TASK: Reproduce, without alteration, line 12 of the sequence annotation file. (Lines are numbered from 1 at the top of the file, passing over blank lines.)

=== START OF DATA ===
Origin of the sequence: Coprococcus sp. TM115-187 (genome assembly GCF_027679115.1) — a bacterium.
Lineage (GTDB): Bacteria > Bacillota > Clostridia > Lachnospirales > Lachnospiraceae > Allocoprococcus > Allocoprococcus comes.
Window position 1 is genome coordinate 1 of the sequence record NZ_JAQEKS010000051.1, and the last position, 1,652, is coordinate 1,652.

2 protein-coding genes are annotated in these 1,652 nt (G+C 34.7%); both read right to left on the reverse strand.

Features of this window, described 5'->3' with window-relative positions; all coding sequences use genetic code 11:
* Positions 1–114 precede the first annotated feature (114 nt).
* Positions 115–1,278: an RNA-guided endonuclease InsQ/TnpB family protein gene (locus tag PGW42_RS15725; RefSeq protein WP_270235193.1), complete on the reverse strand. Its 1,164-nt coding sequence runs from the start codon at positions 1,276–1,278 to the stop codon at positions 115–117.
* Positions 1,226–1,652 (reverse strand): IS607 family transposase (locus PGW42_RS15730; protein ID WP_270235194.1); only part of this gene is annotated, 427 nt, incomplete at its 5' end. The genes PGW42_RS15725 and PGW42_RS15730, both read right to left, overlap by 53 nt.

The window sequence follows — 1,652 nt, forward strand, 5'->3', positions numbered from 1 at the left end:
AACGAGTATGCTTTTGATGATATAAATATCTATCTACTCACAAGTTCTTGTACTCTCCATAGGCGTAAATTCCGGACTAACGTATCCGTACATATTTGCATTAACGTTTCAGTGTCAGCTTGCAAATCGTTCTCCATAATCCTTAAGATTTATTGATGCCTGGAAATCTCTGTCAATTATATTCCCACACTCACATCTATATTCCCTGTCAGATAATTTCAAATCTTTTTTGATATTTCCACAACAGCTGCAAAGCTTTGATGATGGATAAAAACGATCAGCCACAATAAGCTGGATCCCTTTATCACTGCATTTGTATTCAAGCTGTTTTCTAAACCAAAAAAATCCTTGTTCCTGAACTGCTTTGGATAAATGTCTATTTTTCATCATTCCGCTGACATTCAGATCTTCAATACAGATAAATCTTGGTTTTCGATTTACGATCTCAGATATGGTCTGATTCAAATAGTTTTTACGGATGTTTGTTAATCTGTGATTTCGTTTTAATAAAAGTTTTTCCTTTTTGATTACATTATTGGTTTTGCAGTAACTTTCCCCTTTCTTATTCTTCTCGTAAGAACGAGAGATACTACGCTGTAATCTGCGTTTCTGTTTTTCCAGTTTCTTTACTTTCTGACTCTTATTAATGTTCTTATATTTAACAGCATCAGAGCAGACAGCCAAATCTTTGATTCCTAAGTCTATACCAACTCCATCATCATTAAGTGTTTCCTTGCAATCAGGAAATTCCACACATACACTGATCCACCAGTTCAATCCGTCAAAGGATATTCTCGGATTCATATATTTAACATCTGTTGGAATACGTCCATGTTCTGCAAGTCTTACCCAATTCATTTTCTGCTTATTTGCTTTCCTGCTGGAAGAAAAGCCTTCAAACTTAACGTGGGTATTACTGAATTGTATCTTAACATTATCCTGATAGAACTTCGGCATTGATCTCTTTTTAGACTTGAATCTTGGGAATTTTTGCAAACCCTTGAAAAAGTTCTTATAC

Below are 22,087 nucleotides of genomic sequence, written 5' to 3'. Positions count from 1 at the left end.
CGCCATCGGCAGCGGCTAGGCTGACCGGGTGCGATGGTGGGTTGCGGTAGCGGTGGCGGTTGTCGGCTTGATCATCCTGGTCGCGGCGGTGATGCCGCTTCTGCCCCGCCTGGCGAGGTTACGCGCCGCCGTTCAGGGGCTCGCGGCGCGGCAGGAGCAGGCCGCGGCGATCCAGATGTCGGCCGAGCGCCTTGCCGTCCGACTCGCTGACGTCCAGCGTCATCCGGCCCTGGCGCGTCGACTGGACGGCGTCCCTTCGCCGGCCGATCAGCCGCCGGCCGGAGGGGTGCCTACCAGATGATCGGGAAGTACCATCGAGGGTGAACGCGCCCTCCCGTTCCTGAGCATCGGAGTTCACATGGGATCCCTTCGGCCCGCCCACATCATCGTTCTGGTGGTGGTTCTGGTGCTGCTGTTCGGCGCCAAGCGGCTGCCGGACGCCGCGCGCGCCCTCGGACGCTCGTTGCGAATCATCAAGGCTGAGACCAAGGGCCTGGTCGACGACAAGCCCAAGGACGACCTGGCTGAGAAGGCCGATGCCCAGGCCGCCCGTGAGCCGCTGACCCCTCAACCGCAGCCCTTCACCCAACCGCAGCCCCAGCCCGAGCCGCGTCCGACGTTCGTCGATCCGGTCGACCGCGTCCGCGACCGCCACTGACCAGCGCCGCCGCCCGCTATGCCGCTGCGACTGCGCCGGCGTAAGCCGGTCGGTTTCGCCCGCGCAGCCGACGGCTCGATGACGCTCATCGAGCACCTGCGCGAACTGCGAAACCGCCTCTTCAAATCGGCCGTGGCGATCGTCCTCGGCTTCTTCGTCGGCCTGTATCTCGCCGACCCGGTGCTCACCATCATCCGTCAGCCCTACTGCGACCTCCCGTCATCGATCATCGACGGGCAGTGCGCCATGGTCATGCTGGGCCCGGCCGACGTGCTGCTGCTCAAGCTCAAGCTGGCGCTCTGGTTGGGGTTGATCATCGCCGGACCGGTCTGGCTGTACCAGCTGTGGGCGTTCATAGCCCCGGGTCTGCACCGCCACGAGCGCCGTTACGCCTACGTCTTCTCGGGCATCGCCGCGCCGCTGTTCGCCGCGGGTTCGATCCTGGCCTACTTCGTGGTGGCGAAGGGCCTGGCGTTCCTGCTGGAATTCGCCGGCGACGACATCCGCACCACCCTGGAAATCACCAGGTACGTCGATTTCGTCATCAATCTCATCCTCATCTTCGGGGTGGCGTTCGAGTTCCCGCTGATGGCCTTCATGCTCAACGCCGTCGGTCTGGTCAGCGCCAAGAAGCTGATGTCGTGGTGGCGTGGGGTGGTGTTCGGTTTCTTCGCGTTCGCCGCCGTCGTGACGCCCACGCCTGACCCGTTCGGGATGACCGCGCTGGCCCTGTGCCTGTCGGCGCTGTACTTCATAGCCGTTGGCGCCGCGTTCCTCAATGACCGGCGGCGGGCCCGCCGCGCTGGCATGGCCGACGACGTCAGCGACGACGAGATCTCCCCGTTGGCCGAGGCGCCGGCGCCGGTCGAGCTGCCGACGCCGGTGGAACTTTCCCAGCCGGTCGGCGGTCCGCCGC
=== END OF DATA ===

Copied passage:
CGCCATCGGCAGCGGCTAGGCTGACCGGGTGCGATGGTGGGTTGCGGTAGCGGTGGCGGTTGTCGGCTTGATCATCCTGGTCGCGGCGGTGATGCCGCTTCTGCCCCGCCTGGCGAGGTTACGCGCCGCCGTTCAGGGGCTCGCGGCGCGGCAGGAGCAGGCCGCGGCGATCCAGATGTCGGCCGAGCGCCTTGCCGTCCGACTCGCTGACGTCCAGCGTCATCCGGCCCTGGCGCGTCGACTGGACGGCGTCCCTTCGCCGGCCGATCAGCCGCCGGCCGGAGGGGTGCCTACCAGATGATCGGGAAGTACCATCGAGGGTGAACGCGCCCTCCCGTTCCTGAGCATCGGAGTTCACATGGGATCCCTTCGGCCCGCCCACATCATCGTTCTGGTGGTGGTTCTGGTGCTGCTGTTCGGCGCCAAGCGGCTGCCGGACGCCGCGCGCGCCCTCGGACGCTCGTTGCGAATCATCAAGGCTGAGACCAAGGGCCTGGTCGACGACAAGCCCAAGGACGACCTGGCTGAGAAGGCCGATGCCCAGGCCGCCCGTGAGCCGCTGACCCCTCAACCGCAGCCCTTCACCCAACCGCAGCCCCAGCCCGAGCCGCGTCCGACGTTCGTCGATCCGGTCGACCGCGTCCGCGACCGCCACTGACCAGCGCCGCCGCCCGCTATGCCGCTGCGACTGCGCCGGCGTAAGCCGGTCGGTTTCGCCCGCGCAGCCGACGGCTCGATGACGCTCATCGAGCACCTGCGCGAACTGCGAAACCGCCTCTTCAAATCGGCCGTGGCGATCGTCCTCGGCTTCTTCGTCGGCCTGTATCTCGCCGACCCGGTGCTCACCATCATCCGTCAGCCCTACTGCGACCTCCCGTCATCGATCATCGACGGGCAGTGCGCCATGGTCATGCTGGGCCCGGCCGACGTGCTGCTGCTCAAGCTCAAGCTGGCGCTCTGGTTGGGGTTGATCATCGCCGGACCGGTCTGGCTGTACCAGCTGTGGGCGTTCATAGCCCCGGGTCTGCACCGCCACGAGCGCCGTTACGCCTACGTCTTCTCGGGCATCGCCGCGCCGCTGTTCGCCGCGGGTTCGATCCTGGCCTACTTCGTGGTGGCGAAGGGCCTGGCGTTCCTGCTGGAATTCGCCGGCGACGACATCCGCACCACCCTGGAAATCACCAGGTACGTCGATTTCGTCATCAATCTCATCCTCATCTTCGGGGTGGCGTTCGAGTTCCCGCTGATGGCCTTCATGCTCAACGCCGTCGGTCTGGTCAGCGCCAAGAAGCTGATGTCGTGGTGGCGTGGGGTGGTGTTCGGTTTCTTCGCGTTCGCCGCCGTCGTGACGCCCACGCCTGACCCGTTCGGGATGACCGCGCTGGCCCTGTGCCTGTCGGCGCTGTACTTCATAGCCGTTGGCGCCGCGTTCCTCAATGACCGGCGGCGGGCCCGCCGCGCTGGCATGGCCGACGACGTCAGCGACGACGAGATCTCCCCGTTGGCCGAGGCGCCGGCGCCGGTCGAGCTGCCGACGCCGGTGGAACTTTCCCAGCCGGTCGGCGGTCCGCCGC